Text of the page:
Security teams fight many battles. There are threats, vulnerabilities, exploits, improperly configured systems, legacy equipment, lean budgets, staffing shortages, and users who are fallible. Any of these things, alone, add up to challenge, but possibly the biggest challenge security teams face is the battle between the security department and the CIO.

Street fighting man

Security teams fight many battles. There are threats, vulnerabilities, exploits, improperly configured systems, legacy equipment, lean budgets, staffing shortages, and users who are fallible. Any of these things, alone, add up to challenge, but possibly the biggest challenge security teams face is the battle between the security department and the CIO.

In a recent survey conducted by Enterprise Strategy Group (ESG) and ISSA International, 52% of respondents at organizations with a CISO/CSO or similar executive-level security professional said that the most senior-level security executive reports into the CIO or a direct report of the CIO. Only 22% of companies surveyed said their highest level security professional reports directly to the CEO.

In a similar report, published by ISACA earlier this year, 63% of respondents said that the cybersecurity function reports into the CIO, and a mere 14% of security leaders report directly to the CEO.

 

Even more concerning, 27% of the ESG/ISSA survey respondents reported that their company “has no plans or interest in adding a CISO/CSO or similar position.” This may indicate that those companies don’t prioritize security strongly enough to support hiring an experienced professional to run security and work alongside the business.

Hey! Think the time is right for a palace revolution

Whichever numbers you choose, all indicate that ties between IT and security are strong and showing no signs of weakening. The alignment makes sense: Both teams are responsible for the technology infrastructure upon which the business runs. Digging only slightly below the surface, though, cracks start to appear.

The friction between security and IT is well known: The CIO and IT teams are responsible for on-time service delivery of products and services, network uptime, and rapid deployment of new tools. The security team, on the other hand, is responsible for securing systems and identifying risk, which can mean delaying products or services, taking resources offline if a threat or potential threat emerges, or slowing down deployments to ensure proper configuration is established from the start. Adding insult to injury from security’s perspective, the security budget is often embedded in the IT budget, with security only garnering a small percentage of an otherwise hefty sum. Based on whose data you’re consuming, the percentage of IT’s budget given to security ranges from a paltry 3% up to nearly 15%, leaving security feeling like they’re getting the “leftovers” even though security as a subject is a constant, continual, and rising concern among C-level executives and boards of directors.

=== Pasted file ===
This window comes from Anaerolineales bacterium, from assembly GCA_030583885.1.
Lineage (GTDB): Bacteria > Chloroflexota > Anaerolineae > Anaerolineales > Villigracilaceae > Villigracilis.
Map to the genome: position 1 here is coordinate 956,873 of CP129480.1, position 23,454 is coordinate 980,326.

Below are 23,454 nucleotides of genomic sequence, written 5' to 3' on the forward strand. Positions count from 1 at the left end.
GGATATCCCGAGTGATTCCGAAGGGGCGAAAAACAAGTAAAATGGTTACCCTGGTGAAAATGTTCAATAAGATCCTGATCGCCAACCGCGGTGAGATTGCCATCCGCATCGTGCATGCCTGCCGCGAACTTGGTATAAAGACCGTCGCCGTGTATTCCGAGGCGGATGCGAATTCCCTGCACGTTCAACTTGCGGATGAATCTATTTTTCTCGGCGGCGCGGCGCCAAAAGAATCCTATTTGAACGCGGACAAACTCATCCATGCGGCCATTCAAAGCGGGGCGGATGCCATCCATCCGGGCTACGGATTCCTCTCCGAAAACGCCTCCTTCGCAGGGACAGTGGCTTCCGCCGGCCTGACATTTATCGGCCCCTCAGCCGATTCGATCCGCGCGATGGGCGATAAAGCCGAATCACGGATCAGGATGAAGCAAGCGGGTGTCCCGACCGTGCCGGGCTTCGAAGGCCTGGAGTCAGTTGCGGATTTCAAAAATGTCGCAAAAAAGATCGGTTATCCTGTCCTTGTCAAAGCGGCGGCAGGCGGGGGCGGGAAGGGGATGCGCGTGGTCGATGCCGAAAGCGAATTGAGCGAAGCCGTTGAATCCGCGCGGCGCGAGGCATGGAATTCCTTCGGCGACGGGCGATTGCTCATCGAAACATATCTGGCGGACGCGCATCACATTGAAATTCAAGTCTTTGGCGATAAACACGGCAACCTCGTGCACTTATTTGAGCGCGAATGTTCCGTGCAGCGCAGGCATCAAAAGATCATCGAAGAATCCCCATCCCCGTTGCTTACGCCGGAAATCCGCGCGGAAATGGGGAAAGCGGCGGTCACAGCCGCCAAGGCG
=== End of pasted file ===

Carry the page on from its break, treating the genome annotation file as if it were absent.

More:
But where I live the game to play is compromise solution

With the CIO and her/his team in charge so much of the time, it’s no wonder security teams feel like they’re fighting an uphill battle. That said, both teams need to work together towards a common business goal. The name of the game is business alignment, and IT has the advantage when they’re the ones rolling out new applications or tools that help the company generate revenue and/or increase the ease with which employees can perform job functions.

However, business risk is nothing new, and security teams can gain ground when the focus is on how security’s actions impact organizational risk. First, though, because the relationship between IT and security isn’t bound to change anytime soon, security needs to start getting a better handle on working productively and collaboratively with IT. This can be accomplished through joint planning cycles and prioritization of tasks like patching and secure tools deployment. Shared processes can also be adopted so that neither team feels like the other team’s initiatives are taking precedence. Of course, getting to a collaborative stage is entirely reliant upon a good working relationship between the most senior IT professional and the most senior security professional reporting into her/him.

Well then, what can a poor boy do?

Building or repairing this relationship starts with communication and trust. Security and IT are equally guilty of rolling out initiatives without alerting the other team, and IT teams often say that they feel security overreacts to potential risks, especially when a breach hasn’t occurred (or isn’t known), yet derails IT’s projects anyway. These counterproductive interactions can be reduced by simply opening lines of communication—as well as an earnest effort to change and acceptance of differing ideas and opinions. Trust will never be earned if security continues to use FUD as a mechanism for further its cause. In some cases, risks are real; today communication about the reality and/or likelihood of those risks is significantly lacking, and that leads to mistrust.

Taking time to educate IT partners about risks or vulnerabilities will help in the long run, but so too will accepting that certain business advancements are a priority over potential security flaws. Security teams are under tremendous pressure to stay on top of threats, vulnerabilities, exploits, improperly configured systems, legacy equipment, and fallible users. Some of this burden can be lessened through a more cooperative relationship with IT, especially the CIO if he or she is the ultimate boss and decision maker.